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ABSTRACT: Oxidative stress, assessed using 8-hydroxy-2'-deoxyguanosine (8-OHdG), can be associated with arterial stiffness in patients with type 2 diabetes mellitus (T2DM) and/or hypertension (HT). We investigated the correlation between urinary 8-OHdG and pulse wave velocity (PWV) in hypertensive and non-hypertensive T2DM patients with fair glycaemic control to determine the clinical significance of HT as a comorbidity in the diabetic state. Clinical data, including traditional cardiovascular risk factors, diabetic complications, prescribed agents, urinary 8-OHdG level and brachial-ankle PWV, was collected from T2DM patients with and without HT. There were 76 patients (45 men, 31 women; mean age 61 years; mean haemoglobin A1c level 6.5%) in the study cohort. T2DM patients with HT had significantly higher mean PWV than patients without HT (1,597 cm/s vs 1,442 cm/s; p < 0.05). Patients with HT showed no significant difference in 8-OHdG levels relative to those without HT (median 7.9 ng/mg creatinine vs 8.8 ng/mg creatinine; p > 0.05). Simple linear correlation and stepwise multiple linear regression analyses revealed that 8-OHdG levels correlated independently, significantly and positively with PWV among T2DM patients with HT (r = 0.33, p < 0.05; β= 0.23, p < 0.05). No significant correlation was observed between 8-OHdG levels and PWV among T2DM patients without HT. In the hypertensive state, oxidative stress can be responsible for the development of arterial stiffness, even in patients with fairly well controlled T2DM. Oxidative stress management may be necessary for the prevention of cardiovascular disease in this population.Singapore medical journal 04/2014; 55(4):202-8. DOI:10.11622/smedj.2014053 · 0.60 Impact Factor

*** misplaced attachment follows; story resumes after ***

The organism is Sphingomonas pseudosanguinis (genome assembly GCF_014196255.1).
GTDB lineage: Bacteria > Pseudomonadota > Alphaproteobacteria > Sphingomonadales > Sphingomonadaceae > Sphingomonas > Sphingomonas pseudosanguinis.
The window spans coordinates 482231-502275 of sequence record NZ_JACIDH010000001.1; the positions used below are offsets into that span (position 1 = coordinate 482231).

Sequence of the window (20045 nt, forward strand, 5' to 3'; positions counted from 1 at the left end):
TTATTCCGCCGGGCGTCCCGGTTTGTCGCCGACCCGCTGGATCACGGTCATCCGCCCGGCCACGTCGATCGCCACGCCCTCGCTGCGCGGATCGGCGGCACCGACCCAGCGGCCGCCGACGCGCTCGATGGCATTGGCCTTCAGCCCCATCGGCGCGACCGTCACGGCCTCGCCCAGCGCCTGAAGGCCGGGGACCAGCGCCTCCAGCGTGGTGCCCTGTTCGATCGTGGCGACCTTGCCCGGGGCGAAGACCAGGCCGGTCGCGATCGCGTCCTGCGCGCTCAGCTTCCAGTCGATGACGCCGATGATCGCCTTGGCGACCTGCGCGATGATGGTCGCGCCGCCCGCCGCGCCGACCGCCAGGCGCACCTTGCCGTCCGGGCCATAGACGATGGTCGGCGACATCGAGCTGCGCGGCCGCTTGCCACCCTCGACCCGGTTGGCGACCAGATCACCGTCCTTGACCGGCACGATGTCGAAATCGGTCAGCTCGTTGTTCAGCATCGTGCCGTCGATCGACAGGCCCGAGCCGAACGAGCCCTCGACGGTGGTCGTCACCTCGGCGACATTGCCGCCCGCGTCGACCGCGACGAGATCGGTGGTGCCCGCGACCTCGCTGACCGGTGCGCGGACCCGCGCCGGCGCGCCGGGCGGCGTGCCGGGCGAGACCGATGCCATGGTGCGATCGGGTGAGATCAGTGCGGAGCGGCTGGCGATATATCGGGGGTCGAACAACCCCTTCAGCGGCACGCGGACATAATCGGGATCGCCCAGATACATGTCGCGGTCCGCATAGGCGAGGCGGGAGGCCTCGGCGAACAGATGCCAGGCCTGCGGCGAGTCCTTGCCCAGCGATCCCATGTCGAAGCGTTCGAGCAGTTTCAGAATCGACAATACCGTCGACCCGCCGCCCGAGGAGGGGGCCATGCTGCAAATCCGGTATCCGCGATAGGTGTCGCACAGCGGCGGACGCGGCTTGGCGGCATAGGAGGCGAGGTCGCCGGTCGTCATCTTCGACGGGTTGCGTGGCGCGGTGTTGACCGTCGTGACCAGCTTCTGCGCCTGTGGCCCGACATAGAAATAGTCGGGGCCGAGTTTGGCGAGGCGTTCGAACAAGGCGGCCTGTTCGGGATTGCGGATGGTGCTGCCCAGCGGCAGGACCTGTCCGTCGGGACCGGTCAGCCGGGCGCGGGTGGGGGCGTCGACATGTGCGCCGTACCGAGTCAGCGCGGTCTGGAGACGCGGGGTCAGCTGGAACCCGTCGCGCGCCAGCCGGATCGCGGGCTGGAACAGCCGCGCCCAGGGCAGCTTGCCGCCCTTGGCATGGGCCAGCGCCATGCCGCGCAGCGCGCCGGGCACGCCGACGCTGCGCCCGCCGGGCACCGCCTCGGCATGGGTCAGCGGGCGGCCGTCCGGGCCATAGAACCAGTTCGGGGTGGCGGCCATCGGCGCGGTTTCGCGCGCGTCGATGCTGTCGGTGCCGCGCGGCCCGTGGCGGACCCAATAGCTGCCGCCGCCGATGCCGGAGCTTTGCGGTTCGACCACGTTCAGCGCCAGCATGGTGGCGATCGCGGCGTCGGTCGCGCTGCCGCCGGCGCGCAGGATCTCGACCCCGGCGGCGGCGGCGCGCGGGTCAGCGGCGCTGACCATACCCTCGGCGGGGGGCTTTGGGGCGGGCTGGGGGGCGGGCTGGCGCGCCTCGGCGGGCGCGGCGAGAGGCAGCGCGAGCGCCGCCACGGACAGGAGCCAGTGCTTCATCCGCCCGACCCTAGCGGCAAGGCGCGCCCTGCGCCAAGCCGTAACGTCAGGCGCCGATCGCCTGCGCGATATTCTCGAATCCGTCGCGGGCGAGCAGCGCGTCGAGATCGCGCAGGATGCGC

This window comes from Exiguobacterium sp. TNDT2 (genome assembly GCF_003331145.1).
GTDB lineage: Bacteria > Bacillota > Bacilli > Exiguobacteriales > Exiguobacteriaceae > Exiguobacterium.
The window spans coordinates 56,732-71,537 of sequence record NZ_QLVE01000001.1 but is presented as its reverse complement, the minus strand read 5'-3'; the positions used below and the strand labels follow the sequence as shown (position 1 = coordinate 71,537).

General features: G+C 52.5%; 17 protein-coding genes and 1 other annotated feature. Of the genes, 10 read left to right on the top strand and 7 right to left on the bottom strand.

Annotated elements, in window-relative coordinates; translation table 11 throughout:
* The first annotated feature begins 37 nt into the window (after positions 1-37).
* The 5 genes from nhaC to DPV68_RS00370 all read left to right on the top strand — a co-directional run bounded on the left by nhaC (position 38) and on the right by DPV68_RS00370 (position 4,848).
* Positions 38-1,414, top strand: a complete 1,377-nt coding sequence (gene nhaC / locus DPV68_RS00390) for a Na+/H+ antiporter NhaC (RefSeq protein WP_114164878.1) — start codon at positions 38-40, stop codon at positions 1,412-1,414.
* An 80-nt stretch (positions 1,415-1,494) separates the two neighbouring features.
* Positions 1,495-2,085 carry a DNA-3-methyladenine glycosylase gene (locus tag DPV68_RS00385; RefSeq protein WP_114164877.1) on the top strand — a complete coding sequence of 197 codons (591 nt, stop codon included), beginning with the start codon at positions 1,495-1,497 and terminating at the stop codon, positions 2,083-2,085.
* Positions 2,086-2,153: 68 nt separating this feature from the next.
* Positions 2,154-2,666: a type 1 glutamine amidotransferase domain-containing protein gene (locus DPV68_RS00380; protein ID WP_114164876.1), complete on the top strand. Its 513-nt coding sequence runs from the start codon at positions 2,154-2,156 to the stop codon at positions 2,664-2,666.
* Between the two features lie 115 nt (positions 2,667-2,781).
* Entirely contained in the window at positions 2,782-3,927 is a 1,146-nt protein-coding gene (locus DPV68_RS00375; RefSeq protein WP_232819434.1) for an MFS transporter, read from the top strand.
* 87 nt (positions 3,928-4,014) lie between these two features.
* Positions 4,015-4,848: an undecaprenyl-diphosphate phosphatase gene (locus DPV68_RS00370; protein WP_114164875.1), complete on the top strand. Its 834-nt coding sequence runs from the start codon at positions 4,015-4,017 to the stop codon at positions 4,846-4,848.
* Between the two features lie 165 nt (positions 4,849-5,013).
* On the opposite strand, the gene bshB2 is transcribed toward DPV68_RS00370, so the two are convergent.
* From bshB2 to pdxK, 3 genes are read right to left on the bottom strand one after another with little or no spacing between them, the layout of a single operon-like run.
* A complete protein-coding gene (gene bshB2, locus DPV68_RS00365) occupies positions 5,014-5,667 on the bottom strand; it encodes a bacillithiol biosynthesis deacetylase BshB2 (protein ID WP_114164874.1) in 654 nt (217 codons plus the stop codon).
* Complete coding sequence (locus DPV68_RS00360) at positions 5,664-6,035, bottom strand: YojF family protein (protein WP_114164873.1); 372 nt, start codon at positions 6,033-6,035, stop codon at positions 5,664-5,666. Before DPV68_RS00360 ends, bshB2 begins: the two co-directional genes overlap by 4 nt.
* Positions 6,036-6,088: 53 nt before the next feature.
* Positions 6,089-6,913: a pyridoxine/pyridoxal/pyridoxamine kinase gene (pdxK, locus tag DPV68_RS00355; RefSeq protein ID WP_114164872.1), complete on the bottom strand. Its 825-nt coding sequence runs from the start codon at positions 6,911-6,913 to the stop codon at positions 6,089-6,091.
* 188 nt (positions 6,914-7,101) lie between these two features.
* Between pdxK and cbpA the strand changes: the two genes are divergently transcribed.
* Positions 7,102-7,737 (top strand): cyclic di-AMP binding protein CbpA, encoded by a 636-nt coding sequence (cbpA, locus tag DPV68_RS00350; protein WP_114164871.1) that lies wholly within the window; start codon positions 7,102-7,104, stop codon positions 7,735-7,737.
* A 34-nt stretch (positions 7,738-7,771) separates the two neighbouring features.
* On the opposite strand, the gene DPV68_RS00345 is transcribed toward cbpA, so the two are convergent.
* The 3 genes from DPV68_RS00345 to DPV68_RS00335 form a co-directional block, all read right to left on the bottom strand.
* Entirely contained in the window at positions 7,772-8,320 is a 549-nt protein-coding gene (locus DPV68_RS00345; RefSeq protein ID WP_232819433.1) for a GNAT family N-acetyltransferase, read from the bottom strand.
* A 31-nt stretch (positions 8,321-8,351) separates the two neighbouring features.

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ABSTRACT: OBJECTIVE To investigate the efficacy and tolerability of empagliflozin as an add-on to metformin therapy in patients with type 2 diabetes.RESEARCH DESIGN AND METHODS Patients with HbA1c levels of ≥7% to ≤ 10% (≥53 to ≤86 mmol/mol) while receiving metformin (≥1,500 mg/day) were randomized and treated with once-daily treatment with empagliflozin 10 mg (n = 217), empagliflozin 25 mg (n = 213), or placebo (n = 207) for 24 weeks. The primary end point was the change in HbA1c level from baseline at week 24. Key secondary end points were changes from baseline in weight and mean daily glucose (MDG) at week 24.RESULTSAt week 24, adjusted mean (SE) changes from baseline in HbA1c were -0.13% (0.05)% (-1.4 [0.5] mmol/mol) with placebo, -0.70% (0.05)% (-7.7 [0.5] mmol/mol) with empagliflozin 10 mg, and -0.77% (0.05)% (-8.4 [0.5] mmol/mol) with empagliflozin 25 mg (both P < 0.001). Empagliflozin significantly reduced MDG level and systolic and diastolic blood pressure (BP) versus placebo. Adjusted mean (SE) changes from baseline in weight were -0.45 kg (0.17 kg) with placebo, -2.08 kg (0.17 kg) with empagliflozin 10 mg, and -2.46 kg (0.17 kg) with empagliflozin 25 mg (both P < 0.001). Adverse events (AEs) were similar across groups (placebo 58.7%; empagliflozin 49.5-57.1%). Confirmed hypoglycemic AEs were reported in 0.5%, 1.8%, and 1.4% of patients receiving placebo, empagliflozin 10 mg, and empagliflozin 25 mg, respectively. Events consistent with urinary tract infections were reported in 4.9%, 5.1%, and 5.6% of patients, and events consistent with genital infections were reported in 0%, 3.7%, and 4.7% of patients, respectively.CONCLUSIONS Empagliflozin 10 and 25 mg for 24 weeks as add-on to metformin therapy significantly improved glycemic control, weight, and BP, and were well-tolerated.Diabetes care 04/2014; 36(11). DOI:10.2337/dc13-2105 · 8.42 Impact Factor